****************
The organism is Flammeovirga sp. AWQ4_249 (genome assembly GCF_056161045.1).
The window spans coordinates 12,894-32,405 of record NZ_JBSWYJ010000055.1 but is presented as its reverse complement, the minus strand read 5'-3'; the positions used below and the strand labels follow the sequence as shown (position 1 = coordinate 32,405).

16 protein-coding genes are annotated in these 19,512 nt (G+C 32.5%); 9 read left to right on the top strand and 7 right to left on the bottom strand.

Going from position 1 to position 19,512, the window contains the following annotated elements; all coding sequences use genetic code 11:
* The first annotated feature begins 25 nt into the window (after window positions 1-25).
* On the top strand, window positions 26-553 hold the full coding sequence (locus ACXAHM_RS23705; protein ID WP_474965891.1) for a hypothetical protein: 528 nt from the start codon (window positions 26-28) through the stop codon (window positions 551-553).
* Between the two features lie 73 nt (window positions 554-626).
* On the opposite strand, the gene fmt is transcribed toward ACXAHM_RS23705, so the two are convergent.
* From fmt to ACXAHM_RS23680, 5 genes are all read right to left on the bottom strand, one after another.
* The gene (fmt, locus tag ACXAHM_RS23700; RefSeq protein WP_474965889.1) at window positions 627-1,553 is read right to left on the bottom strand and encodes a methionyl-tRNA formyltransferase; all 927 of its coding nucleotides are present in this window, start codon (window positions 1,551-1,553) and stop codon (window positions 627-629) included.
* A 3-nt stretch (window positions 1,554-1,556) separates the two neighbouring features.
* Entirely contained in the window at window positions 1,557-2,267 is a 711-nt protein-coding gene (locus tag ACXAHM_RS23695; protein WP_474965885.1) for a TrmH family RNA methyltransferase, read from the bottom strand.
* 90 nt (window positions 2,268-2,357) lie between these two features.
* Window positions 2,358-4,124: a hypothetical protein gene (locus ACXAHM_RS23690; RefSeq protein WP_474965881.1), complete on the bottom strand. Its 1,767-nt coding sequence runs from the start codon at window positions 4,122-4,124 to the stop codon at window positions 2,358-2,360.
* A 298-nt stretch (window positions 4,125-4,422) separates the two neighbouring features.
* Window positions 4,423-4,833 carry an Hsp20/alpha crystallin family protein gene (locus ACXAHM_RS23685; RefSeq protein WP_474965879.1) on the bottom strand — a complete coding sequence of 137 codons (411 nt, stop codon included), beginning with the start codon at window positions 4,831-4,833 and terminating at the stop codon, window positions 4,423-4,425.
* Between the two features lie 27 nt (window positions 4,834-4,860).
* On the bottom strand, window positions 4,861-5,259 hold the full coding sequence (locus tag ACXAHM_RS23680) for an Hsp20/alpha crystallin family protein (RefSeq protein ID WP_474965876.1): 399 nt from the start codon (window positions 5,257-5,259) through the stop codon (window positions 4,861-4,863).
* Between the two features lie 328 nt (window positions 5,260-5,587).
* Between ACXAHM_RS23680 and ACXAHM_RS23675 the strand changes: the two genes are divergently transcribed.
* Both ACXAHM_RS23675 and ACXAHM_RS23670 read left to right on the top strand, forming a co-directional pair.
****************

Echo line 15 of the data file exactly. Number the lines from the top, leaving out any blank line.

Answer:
* A 298-nt stretch (window positions 4,125-4,422) separates the two neighbouring features.